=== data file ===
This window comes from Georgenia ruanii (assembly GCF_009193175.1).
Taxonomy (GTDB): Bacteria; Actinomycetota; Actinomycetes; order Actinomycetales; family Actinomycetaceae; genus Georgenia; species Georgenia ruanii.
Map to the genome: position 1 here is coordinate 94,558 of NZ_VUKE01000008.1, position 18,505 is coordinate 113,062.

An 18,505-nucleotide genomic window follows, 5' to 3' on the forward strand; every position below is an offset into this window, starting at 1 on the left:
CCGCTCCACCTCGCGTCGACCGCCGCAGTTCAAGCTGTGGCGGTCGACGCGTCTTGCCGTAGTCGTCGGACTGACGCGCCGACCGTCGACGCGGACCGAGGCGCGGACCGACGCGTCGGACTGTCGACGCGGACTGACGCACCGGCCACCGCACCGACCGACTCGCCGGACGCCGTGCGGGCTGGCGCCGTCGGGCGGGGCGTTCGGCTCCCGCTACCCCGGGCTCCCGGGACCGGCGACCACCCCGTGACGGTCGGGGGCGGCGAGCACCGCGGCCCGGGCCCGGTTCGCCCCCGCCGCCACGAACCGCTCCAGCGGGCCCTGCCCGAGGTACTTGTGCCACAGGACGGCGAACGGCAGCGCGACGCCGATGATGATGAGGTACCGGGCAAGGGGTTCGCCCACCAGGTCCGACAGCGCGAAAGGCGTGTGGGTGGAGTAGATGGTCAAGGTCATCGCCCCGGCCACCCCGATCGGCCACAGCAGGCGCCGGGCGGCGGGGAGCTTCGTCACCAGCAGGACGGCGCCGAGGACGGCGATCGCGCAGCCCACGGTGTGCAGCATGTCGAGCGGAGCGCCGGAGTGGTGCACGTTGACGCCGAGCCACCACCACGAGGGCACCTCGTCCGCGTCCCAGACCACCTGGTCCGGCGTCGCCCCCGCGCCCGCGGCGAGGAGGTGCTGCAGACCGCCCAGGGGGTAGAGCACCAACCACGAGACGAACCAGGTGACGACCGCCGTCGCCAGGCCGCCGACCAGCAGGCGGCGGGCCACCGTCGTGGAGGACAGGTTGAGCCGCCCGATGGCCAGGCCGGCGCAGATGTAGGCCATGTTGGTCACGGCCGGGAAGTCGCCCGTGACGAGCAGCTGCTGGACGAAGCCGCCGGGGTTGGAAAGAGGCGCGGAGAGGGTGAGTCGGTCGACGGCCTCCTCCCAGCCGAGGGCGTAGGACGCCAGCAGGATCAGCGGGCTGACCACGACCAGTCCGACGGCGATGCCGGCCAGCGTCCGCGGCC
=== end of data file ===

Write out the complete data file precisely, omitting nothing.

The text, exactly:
This window comes from Georgenia ruanii (assembly GCF_009193175.1).
Taxonomy (GTDB): Bacteria; Actinomycetota; Actinomycetes; order Actinomycetales; family Actinomycetaceae; genus Georgenia; species Georgenia ruanii.
Map to the genome: position 1 here is coordinate 94,558 of NZ_VUKE01000008.1, position 18,505 is coordinate 113,062.

An 18,505-nucleotide genomic window follows, 5' to 3' on the forward strand; every position below is an offset into this window, starting at 1 on the left:
CCGCTCCACCTCGCGTCGACCGCCGCAGTTCAAGCTGTGGCGGTCGACGCGTCTTGCCGTAGTCGTCGGACTGACGCGCCGACCGTCGACGCGGACCGAGGCGCGGACCGACGCGTCGGACTGTCGACGCGGACTGACGCACCGGCCACCGCACCGACCGACTCGCCGGACGCCGTGCGGGCTGGCGCCGTCGGGCGGGGCGTTCGGCTCCCGCTACCCCGGGCTCCCGGGACCGGCGACCACCCCGTGACGGTCGGGGGCGGCGAGCACCGCGGCCCGGGCCCGGTTCGCCCCCGCCGCCACGAACCGCTCCAGCGGGCCCTGCCCGAGGTACTTGTGCCACAGGACGGCGAACGGCAGCGCGACGCCGATGATGATGAGGTACCGGGCAAGGGGTTCGCCCACCAGGTCCGACAGCGCGAAAGGCGTGTGGGTGGAGTAGATGGTCAAGGTCATCGCCCCGGCCACCCCGATCGGCCACAGCAGGCGCCGGGCGGCGGGGAGCTTCGTCACCAGCAGGACGGCGCCGAGGACGGCGATCGCGCAGCCCACGGTGTGCAGCATGTCGAGCGGAGCGCCGGAGTGGTGCACGTTGACGCCGAGCCACCACCACGAGGGCACCTCGTCCGCGTCCCAGACCACCTGGTCCGGCGTCGCCCCCGCGCCCGCGGCGAGGAGGTGCTGCAGACCGCCCAGGGGGTAGAGCACCAACCACGAGACGAACCAGGTGACGACCGCCGTCGCCAGGCCGCCGACCAGCAGGCGGCGGGCCACCGTCGTGGAGGACAGGTTGAGCCGCCCGATGGCCAGGCCGGCGCAGATGTAGGCCATGTTGGTCACGGCCGGGAAGTCGCCCGTGACGAGCAGCTGCTGGACGAAGCCGCCGGGGTTGGAAAGAGGCGCGGAGAGGGTGAGTCGGTCGACGGCCTCCTCCCAGCCGAGGGCGTAGGACGCCAGCAGGATCAGCGGGCTGACCACGACCAGTCCGACGGCGATGCCGGCCAGCGTCCGCGGCC